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The first FAIR magnet delivered for testing at CERN

CERN test facility to test superconducting magnets of new GSI accelerator


FAIR Magnet in 180
The FAIR magnet in Building 180 (Image: CERN)

CERN puts its expertise at the service of other accelerators around the world. A few weeks ago, an unusually large package passed through CERN's gates: a set of two magnets weighing a total of 27 tonnes crossed the site to Building 180.

These magnets are the first to be tested as part of an agreement between CERN and GSI Darmstadt. About sixty will follow over the next five years. They are intended for the German laboratory's new particle separator (Super-FRS), a key component of the Facility for Antiproton and Ion Research (FAIR) for the study of exotic nuclei.

GSI will use CERN's expertise to validate these magnets. Three test benches, with a cryogenics system, have been specially set up. The new infrastructure is unconventional in that it must accommodate 7-metre-long magnets, weighing up to 60 tonnes and with large apertures, measuring up to 380 mm in diameter (for comparison, the LHC dipole magnets have an aperture of 56 mm in diameter). CERN and GSI have prepared the test facility and test devices and are working together on the commissioning. CERN will continue to provide technical support until the completion of the testing campaign.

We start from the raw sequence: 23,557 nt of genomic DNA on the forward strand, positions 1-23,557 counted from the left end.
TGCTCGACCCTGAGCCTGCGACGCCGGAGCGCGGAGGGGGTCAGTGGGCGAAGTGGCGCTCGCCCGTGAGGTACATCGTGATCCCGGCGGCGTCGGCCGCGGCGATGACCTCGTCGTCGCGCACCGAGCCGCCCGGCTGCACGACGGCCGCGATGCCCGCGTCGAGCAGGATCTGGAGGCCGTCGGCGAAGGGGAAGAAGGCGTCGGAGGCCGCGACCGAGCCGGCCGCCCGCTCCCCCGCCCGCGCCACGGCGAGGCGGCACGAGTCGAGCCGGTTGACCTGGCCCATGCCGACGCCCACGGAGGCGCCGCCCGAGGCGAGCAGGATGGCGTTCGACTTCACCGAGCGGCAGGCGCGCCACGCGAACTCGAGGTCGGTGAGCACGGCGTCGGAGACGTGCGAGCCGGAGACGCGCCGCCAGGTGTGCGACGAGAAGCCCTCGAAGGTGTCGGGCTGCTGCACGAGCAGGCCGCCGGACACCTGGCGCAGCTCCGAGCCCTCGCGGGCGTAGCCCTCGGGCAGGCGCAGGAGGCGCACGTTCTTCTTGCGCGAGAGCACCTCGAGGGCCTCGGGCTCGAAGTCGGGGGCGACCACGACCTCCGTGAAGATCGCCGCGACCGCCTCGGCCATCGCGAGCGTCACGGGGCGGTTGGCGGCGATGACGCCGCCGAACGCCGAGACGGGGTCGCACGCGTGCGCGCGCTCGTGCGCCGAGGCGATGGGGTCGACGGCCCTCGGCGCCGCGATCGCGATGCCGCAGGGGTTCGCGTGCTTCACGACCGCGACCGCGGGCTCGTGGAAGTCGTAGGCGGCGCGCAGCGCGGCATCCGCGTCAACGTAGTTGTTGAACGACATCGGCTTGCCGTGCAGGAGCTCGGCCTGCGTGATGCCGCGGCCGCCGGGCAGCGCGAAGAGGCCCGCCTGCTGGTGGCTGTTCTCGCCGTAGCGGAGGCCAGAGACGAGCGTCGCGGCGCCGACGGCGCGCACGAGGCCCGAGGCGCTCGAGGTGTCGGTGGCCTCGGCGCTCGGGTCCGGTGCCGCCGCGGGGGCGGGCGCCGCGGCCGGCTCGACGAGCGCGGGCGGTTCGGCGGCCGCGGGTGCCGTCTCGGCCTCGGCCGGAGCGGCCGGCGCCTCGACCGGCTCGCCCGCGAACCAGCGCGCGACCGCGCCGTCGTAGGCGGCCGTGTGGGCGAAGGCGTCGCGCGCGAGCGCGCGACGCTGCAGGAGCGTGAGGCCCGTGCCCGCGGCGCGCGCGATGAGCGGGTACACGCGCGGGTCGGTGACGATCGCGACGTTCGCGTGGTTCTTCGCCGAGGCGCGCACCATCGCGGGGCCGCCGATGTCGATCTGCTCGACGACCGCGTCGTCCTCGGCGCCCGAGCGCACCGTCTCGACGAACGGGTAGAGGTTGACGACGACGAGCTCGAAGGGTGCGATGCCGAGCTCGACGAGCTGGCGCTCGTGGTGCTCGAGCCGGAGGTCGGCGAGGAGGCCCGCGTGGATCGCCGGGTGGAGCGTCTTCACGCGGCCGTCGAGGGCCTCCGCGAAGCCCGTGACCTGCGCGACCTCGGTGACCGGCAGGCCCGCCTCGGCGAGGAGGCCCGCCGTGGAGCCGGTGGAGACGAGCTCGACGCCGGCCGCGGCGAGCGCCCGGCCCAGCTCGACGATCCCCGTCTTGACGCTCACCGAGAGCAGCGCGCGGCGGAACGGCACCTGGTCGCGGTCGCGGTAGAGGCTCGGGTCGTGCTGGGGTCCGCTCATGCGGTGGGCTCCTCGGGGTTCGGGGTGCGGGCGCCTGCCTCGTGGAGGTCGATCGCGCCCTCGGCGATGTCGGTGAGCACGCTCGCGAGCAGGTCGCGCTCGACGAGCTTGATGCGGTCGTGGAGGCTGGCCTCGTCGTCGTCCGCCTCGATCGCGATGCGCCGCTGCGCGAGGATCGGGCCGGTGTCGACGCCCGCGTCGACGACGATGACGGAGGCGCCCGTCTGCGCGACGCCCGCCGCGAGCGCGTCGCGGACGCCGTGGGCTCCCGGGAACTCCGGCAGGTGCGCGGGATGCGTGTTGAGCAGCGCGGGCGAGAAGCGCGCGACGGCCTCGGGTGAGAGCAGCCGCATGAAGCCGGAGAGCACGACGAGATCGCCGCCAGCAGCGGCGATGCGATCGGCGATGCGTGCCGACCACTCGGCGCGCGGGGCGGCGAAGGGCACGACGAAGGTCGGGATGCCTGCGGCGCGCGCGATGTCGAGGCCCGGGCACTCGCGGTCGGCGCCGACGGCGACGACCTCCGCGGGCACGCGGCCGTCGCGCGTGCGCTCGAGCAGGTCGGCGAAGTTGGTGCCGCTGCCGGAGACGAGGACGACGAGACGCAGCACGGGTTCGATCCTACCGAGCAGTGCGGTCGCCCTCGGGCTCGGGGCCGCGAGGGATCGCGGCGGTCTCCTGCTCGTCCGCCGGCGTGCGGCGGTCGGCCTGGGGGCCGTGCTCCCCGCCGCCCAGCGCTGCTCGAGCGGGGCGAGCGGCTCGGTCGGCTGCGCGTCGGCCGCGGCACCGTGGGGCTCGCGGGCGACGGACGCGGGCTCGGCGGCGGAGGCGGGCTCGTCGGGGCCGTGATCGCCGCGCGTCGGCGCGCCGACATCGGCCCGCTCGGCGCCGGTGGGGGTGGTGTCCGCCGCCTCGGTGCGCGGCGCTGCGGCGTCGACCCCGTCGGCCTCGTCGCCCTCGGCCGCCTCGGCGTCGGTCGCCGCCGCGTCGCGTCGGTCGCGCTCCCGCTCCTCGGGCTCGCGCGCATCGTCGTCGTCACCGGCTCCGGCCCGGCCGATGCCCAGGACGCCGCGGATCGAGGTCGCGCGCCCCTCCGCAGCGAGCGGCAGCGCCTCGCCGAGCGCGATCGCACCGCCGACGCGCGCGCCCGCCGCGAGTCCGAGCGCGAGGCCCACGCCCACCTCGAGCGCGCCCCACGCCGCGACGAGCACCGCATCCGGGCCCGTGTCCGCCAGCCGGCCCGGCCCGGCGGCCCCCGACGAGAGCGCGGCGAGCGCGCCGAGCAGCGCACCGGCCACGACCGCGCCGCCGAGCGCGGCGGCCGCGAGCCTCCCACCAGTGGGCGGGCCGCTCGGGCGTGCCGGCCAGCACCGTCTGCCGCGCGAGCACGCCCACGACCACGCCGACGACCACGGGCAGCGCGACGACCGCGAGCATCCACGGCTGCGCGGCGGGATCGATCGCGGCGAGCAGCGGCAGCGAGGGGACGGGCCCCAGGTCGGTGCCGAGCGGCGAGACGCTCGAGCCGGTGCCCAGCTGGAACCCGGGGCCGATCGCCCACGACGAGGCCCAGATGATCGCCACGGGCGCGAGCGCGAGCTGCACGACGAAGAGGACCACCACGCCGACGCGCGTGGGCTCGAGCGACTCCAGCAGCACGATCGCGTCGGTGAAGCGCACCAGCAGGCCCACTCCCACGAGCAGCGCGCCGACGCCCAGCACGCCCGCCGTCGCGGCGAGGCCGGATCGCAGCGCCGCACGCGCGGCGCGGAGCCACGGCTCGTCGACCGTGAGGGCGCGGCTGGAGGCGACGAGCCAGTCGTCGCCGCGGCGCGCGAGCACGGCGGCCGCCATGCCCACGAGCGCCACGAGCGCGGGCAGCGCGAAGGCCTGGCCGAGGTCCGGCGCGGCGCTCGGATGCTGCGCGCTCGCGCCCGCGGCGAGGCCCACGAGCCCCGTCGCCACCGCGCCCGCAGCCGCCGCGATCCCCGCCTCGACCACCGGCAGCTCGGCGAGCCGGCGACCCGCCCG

The magnets that will pass through CERN will be either multiplets (sets of several magnets) or dipoles. "We will validate a total of 32 multiplets and 24 dipoles," says Lisette Van Den Boogaard, project manager at CERN. 

The multiplet arrangement makes the tests more complex. "Each magnet of the multiplet must first be tested alone, then the magnets must be tested together to evaluate their interactions”, say Hans Müller, superconducting magnets manager at GSI, and Kei Sugita, testing project manager at GSI.

During the next 18 months, two multiplets and one dipole will be delivered and tested at CERN. The magnets will then arrive at the rate of one every two to three weeks until 2023. The Super-FRS accelerator should be operational by 2025.

"The test facility will subsequently be suitable for other tests and will serve the vast community of physicists," concludes Lisette Van Den Boogaard.